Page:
With improved security measures I manage to get the inside clean again and this time I shut all the doors. So now to clean the outside. This is more like hard work as there is a serious layer of mud but hard work and lots of sponges and cloths later the mud has gone and the car is covered in soapy water. Mrs. Parish arrives to assist and helpfully points out how lucky I am as our French neighbour Daniel has to clean his car with water from barrels collecting rain water, which makes the water icily cold. I am suitably cheered and go to get the hose to rinse off the car. I arrive back to find Moggie has returned and with a new layer of mud has decided to walk all over the outside of the car. He does stop to use the soapy cloth but seems to be not making the car any cleaner. I encourage him to go by clever use of the hose pipe.

Moggie helping to clean the car!!!!!!

Of course all this work is immediately nullified as soon as the car goes out into the lane and encounters the mess that is left by the tractors! The other problem we have now is that the dung is appearing in our field and garden as the calves are finding new places to enter our garden and field. Despite our round the clock surveillance and fence mending team they find new ways to get in or to weaken the fence posts or break the old barbed wire. Moggie decides he will help us here as well by joining the fence mending team. I am afraid to say he was not much better at this than car cleaning!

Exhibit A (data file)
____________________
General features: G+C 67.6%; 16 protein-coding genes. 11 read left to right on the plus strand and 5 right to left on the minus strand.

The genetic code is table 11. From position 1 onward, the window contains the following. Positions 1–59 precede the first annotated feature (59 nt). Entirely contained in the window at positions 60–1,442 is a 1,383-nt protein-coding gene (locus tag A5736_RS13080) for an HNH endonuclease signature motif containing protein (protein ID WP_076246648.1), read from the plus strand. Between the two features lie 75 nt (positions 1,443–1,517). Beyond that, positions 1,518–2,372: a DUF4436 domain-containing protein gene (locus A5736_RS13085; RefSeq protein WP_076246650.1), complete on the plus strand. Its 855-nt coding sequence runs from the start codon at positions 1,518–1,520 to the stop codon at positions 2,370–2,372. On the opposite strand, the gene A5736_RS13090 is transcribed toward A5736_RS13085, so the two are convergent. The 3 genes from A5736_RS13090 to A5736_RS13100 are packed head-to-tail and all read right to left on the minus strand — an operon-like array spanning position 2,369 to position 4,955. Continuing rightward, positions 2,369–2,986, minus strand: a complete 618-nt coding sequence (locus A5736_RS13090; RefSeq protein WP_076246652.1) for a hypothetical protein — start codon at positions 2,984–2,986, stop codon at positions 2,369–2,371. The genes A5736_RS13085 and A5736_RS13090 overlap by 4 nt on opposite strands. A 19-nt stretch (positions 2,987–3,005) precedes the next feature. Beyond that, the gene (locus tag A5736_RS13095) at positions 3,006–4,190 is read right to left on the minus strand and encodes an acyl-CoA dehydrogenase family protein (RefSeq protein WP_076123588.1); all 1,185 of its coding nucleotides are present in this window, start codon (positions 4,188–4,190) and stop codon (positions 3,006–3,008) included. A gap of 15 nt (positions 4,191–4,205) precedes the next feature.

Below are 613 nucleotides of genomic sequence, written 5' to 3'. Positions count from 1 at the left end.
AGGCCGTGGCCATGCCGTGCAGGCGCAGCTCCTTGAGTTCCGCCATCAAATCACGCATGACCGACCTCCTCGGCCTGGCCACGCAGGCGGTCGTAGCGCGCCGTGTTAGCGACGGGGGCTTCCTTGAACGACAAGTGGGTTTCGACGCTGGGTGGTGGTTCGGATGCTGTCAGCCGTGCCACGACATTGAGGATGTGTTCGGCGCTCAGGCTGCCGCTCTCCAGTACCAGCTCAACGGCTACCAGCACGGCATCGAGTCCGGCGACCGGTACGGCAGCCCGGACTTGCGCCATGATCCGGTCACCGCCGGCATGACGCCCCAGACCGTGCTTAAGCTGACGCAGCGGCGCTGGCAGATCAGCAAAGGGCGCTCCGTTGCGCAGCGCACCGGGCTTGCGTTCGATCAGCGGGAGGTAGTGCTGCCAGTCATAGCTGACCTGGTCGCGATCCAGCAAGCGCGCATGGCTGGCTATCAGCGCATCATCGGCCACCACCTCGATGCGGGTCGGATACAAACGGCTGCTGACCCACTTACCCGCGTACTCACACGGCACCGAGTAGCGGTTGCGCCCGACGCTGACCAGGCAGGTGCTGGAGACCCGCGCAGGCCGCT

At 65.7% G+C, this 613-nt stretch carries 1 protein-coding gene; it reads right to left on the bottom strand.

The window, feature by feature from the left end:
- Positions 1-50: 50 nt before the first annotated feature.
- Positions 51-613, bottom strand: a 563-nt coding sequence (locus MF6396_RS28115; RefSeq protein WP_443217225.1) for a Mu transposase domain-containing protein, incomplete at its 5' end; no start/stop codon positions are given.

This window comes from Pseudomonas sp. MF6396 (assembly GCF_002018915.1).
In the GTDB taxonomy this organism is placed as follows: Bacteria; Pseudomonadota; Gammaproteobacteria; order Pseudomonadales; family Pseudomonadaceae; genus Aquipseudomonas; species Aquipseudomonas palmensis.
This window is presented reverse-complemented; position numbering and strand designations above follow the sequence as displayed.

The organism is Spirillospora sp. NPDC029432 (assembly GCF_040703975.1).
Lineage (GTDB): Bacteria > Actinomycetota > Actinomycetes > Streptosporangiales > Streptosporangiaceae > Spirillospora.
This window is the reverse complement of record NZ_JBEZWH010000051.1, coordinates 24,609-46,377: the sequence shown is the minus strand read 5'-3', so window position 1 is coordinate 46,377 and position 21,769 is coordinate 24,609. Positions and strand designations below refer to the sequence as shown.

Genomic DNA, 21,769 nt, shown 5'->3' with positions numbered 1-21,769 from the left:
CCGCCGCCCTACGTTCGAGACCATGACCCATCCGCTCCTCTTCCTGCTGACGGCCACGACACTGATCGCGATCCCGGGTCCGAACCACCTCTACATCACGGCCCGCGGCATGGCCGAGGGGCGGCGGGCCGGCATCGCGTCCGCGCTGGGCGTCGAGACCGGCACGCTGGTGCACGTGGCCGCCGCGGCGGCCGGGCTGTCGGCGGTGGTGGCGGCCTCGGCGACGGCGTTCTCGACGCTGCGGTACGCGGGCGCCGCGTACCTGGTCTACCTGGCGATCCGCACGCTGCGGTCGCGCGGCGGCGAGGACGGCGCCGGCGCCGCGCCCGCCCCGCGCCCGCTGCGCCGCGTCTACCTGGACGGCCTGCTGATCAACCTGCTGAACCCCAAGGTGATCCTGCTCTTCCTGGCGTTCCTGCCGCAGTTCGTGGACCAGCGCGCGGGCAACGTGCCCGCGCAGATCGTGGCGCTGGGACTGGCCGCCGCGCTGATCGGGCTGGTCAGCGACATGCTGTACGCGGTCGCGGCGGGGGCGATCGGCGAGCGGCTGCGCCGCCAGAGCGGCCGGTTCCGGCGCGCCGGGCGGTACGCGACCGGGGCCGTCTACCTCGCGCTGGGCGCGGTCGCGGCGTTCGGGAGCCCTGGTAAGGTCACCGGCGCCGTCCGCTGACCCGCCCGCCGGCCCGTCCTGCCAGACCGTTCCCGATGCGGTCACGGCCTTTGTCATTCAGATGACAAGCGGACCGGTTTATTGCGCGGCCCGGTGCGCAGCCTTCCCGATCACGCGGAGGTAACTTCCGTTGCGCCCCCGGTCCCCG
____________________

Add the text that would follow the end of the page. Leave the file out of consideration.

Moggie on the fencing team

Our friend Ian was asked by Olivier, a French farmer friend if he would bring his mini digger round to dig a trench. As is usual in our rural community we all are keen to help our neighbours. Ian doesn’t speak much French but was keen to help out and arrived at the farm and was shown where the trench was wanted. He assumed that it was for some sort of cable and proceeded to start digging the trench about a metre deep. The farmer and some colleagues were watching and kept giving Ian the thumbs up sign. Ian was pleased with their encouraging signs and smiled broadly and gave the thumbs up sign back. After a few minutes Olivier jumped up on to the digger to explain to Ian that the thumbs up meat that they wanted him to lift the digger and make the trench much less deep. They wanted to plant some roses!!

From thumbs up to bottoms up and the etiquette of drinking aperitifs. When we go to the village repas the arrangements are sorted by our French friends Emile and Yvette. So we are all invited round to their house for an aperitif before going off to the repas. Once we are all sat round Emile’s table he pours us some homemade Pommeau (an alcoholic apple based aperitif).  We then have to wait for a sign from the hostess, Yvette, before we can take a sip. Sometimes this can take a few minutes to sort out and you have to resist the temptation to take a sneaky sip. Once she is ready we all have to chink glasses and say “santé” which means good health or “a la votre” (to yours). You are also supposed to look the other people in the eye and make sure that everyone takes a sip before you out your glass down.

These traditions have a long history and people used to exchange a part of the liquid contained in their glass with the person they were toasting with. That way they could both be sure that none of the glass was poisoned. This is the reason why looking in the eyes was extremely important. This way people could detect stress if someone was trying to poison you! Later, as the world became less violent, exchanging the content of both glasses became a rare practice while it became normal to simply clink glasses. The fear of poison also explains why not drinking after toasting was considered suspicious.

That all explained it is time for a little drink.